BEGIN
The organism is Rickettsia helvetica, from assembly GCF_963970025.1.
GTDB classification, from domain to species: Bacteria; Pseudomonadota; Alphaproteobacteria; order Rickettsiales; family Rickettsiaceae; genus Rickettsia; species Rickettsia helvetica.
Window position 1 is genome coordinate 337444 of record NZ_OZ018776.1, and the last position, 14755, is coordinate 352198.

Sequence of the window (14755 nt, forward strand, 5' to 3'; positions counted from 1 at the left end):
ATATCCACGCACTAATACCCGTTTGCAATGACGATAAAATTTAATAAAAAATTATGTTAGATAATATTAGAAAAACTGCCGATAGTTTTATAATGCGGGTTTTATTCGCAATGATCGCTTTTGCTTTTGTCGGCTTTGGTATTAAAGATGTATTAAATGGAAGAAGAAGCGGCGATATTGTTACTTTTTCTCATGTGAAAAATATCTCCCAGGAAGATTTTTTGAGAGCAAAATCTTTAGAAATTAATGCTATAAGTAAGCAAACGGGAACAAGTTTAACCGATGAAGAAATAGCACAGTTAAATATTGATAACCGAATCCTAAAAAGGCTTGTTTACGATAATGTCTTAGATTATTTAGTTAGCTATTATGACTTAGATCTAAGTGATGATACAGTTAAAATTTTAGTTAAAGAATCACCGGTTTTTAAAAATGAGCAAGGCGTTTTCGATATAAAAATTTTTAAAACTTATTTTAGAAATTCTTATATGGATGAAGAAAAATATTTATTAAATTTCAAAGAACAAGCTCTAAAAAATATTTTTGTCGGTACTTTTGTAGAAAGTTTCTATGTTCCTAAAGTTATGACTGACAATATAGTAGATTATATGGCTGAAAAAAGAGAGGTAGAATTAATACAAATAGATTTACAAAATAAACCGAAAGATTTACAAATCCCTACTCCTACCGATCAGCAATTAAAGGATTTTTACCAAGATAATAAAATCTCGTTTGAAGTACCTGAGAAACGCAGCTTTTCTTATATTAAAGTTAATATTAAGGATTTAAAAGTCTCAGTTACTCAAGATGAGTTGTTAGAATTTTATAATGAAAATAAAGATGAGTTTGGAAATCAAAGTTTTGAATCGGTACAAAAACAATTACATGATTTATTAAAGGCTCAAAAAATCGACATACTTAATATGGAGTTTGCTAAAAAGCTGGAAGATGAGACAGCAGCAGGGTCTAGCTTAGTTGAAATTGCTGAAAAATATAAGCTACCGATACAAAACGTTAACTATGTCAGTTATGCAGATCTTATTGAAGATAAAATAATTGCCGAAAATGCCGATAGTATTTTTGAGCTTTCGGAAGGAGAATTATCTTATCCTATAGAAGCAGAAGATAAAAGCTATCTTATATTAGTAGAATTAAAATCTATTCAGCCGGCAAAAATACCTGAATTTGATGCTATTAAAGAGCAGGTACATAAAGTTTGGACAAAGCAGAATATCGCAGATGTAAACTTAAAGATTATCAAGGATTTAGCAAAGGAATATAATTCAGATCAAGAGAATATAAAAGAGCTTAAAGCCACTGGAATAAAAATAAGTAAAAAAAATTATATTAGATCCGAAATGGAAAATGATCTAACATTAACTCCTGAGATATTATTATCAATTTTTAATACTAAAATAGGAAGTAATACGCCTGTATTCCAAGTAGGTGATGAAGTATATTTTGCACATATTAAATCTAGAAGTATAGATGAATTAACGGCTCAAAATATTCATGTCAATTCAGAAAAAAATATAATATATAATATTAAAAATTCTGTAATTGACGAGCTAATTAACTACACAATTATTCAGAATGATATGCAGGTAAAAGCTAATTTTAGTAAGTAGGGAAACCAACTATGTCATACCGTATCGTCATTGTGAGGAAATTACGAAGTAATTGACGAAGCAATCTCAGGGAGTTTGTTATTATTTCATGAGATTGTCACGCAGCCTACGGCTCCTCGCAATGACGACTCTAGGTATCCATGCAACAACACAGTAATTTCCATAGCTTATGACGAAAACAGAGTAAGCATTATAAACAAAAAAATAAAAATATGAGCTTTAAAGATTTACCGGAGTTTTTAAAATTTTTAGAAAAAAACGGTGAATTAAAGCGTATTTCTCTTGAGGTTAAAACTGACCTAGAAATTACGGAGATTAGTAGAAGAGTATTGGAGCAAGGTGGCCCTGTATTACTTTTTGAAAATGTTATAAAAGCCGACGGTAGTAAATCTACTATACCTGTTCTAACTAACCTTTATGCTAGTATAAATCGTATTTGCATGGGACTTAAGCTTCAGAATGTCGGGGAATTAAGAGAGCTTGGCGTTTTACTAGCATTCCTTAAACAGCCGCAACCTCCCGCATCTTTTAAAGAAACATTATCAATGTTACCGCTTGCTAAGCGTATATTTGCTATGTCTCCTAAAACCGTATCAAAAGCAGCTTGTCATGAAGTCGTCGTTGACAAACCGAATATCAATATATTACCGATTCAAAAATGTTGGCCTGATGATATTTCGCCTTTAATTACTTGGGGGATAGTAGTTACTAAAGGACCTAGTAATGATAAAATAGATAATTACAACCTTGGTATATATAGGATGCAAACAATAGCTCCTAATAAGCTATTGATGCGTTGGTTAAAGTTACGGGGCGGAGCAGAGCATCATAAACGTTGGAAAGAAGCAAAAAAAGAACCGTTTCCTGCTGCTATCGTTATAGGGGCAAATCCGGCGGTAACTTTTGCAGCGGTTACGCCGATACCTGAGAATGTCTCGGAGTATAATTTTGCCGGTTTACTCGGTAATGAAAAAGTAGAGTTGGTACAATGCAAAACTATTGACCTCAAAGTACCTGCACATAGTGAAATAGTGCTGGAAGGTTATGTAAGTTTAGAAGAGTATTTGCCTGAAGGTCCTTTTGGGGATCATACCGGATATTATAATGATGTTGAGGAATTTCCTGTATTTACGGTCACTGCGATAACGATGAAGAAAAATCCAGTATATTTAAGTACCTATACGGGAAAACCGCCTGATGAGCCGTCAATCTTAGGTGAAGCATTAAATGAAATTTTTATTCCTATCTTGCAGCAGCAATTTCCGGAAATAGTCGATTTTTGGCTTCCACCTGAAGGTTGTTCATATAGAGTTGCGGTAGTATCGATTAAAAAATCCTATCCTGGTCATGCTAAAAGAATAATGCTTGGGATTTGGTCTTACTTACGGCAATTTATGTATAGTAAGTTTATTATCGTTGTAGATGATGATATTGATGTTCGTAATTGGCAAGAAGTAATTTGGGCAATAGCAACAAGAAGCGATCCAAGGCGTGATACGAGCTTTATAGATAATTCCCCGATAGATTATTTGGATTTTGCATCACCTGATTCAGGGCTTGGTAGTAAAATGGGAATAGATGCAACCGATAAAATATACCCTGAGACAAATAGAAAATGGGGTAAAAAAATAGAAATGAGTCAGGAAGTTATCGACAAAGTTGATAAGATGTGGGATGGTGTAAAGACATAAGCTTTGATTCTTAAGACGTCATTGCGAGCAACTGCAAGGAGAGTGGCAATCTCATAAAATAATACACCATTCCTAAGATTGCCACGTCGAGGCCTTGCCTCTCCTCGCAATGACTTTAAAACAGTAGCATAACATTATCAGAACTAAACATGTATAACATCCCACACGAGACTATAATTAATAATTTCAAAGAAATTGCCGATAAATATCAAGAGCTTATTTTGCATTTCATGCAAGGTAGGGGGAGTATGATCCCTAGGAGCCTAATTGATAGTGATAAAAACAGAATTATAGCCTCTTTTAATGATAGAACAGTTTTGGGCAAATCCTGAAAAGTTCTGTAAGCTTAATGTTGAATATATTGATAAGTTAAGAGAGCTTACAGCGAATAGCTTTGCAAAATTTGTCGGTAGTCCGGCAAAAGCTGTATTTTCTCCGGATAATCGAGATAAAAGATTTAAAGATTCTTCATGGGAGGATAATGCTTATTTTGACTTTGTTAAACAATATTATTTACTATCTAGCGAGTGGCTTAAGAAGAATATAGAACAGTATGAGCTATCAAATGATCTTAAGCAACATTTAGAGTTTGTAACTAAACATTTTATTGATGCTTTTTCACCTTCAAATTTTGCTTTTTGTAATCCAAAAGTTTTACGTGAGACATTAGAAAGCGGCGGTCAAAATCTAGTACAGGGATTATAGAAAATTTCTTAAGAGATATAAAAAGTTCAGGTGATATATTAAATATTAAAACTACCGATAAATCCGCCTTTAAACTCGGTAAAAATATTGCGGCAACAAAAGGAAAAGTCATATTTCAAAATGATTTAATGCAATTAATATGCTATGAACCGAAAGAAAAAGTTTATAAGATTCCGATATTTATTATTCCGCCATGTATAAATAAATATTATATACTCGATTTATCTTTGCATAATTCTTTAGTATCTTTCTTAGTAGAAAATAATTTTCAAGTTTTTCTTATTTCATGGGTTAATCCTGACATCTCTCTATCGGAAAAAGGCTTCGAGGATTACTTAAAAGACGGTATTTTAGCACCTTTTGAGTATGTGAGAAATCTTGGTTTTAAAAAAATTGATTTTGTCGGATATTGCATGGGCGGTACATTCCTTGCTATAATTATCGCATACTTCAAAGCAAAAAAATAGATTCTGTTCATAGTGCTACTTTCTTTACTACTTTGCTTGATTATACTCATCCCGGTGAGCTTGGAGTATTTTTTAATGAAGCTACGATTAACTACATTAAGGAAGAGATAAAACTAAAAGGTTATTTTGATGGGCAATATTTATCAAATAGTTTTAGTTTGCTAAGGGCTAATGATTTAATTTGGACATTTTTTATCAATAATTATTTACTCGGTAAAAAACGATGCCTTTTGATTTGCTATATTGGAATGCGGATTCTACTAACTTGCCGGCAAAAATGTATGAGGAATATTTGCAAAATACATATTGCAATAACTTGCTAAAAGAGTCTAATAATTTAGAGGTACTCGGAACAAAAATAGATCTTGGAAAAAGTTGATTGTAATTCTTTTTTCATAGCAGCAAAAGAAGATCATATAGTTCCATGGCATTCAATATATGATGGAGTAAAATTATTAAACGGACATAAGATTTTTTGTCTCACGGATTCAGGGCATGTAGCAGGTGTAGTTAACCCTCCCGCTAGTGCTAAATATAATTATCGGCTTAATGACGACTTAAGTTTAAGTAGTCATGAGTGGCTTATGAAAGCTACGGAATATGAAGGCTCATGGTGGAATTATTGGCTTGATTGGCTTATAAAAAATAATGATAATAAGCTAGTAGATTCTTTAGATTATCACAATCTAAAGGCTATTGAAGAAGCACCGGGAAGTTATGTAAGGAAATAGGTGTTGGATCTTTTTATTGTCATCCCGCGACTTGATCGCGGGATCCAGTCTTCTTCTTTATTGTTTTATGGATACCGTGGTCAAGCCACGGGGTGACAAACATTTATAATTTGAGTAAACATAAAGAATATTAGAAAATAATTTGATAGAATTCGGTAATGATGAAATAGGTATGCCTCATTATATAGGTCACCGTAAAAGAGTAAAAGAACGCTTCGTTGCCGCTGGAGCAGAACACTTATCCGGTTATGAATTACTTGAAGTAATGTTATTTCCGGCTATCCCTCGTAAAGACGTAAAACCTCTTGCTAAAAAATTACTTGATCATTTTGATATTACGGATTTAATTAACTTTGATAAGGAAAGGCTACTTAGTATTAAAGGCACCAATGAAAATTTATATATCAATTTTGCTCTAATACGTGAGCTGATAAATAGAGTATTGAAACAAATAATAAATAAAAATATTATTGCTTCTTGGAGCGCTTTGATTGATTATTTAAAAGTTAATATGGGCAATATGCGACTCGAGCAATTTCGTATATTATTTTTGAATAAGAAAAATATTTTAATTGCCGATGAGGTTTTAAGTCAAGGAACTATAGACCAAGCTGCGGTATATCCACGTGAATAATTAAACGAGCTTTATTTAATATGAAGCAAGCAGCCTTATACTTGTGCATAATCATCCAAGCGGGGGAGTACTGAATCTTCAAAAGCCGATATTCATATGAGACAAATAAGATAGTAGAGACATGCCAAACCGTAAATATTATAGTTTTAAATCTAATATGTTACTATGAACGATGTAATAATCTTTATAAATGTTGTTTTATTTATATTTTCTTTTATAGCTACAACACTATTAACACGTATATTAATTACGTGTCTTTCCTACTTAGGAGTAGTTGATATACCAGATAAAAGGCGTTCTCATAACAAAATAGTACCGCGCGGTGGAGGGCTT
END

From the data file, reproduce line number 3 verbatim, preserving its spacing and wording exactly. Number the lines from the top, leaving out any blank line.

Window position 1 is genome coordinate 337444 of record NZ_OZ018776.1, and the last position, 14755, is coordinate 352198.